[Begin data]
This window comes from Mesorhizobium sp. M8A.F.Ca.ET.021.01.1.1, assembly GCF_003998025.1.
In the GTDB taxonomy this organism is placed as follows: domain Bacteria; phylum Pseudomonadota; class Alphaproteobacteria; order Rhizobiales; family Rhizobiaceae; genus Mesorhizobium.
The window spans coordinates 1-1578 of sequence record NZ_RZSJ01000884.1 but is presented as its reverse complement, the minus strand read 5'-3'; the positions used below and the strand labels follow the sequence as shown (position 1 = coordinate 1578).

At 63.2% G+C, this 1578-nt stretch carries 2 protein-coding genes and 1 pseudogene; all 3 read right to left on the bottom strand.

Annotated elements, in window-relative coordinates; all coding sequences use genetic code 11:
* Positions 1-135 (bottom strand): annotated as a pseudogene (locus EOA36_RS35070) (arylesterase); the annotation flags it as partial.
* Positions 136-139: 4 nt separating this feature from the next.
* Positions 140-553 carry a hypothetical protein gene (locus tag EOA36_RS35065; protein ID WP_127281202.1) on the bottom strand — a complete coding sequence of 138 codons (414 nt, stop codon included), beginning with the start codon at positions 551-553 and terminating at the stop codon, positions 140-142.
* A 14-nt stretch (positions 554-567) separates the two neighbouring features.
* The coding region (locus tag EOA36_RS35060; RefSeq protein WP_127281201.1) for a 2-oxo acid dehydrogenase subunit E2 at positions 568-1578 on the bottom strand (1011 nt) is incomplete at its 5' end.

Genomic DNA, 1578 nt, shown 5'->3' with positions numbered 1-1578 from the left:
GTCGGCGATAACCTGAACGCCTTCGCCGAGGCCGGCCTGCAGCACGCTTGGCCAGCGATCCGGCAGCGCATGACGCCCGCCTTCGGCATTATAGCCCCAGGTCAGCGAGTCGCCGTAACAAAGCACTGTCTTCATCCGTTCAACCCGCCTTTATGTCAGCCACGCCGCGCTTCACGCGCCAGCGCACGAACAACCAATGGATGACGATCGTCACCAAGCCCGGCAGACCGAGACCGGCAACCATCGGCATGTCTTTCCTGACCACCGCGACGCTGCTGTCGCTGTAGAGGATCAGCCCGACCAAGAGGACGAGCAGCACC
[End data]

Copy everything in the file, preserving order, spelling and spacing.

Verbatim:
This window comes from Mesorhizobium sp. M8A.F.Ca.ET.021.01.1.1, assembly GCF_003998025.1.
In the GTDB taxonomy this organism is placed as follows: domain Bacteria; phylum Pseudomonadota; class Alphaproteobacteria; order Rhizobiales; family Rhizobiaceae; genus Mesorhizobium.
The window spans coordinates 1-1578 of sequence record NZ_RZSJ01000884.1 but is presented as its reverse complement, the minus strand read 5'-3'; the positions used below and the strand labels follow the sequence as shown (position 1 = coordinate 1578).

At 63.2% G+C, this 1578-nt stretch carries 2 protein-coding genes and 1 pseudogene; all 3 read right to left on the bottom strand.

Annotated elements, in window-relative coordinates; all coding sequences use genetic code 11:
* Positions 1-135 (bottom strand): annotated as a pseudogene (locus EOA36_RS35070) (arylesterase); the annotation flags it as partial.
* Positions 136-139: 4 nt separating this feature from the next.
* Positions 140-553 carry a hypothetical protein gene (locus tag EOA36_RS35065; protein ID WP_127281202.1) on the bottom strand — a complete coding sequence of 138 codons (414 nt, stop codon included), beginning with the start codon at positions 551-553 and terminating at the stop codon, positions 140-142.
* A 14-nt stretch (positions 554-567) separates the two neighbouring features.
* The coding region (locus tag EOA36_RS35060; RefSeq protein WP_127281201.1) for a 2-oxo acid dehydrogenase subunit E2 at positions 568-1578 on the bottom strand (1011 nt) is incomplete at its 5' end.

Genomic DNA, 1578 nt, shown 5'->3' with positions numbered 1-1578 from the left:
GTCGGCGATAACCTGAACGCCTTCGCCGAGGCCGGCCTGCAGCACGCTTGGCCAGCGATCCGGCAGCGCATGACGCCCGCCTTCGGCATTATAGCCCCAGGTCAGCGAGTCGCCGTAACAAAGCACTGTCTTCATCCGTTCAACCCGCCTTTATGTCAGCCACGCCGCGCTTCACGCGCCAGCGCACGAACAACCAATGGATGACGATCGTCACCAAGCCCGGCAGACCGAGACCGGCAACCATCGGCATGTCTTTCCTGACCACCGCGACGCTGCTGTCGCTGTAGAGGATCAGCCCGACCAAGAGGACGAGCAGCACC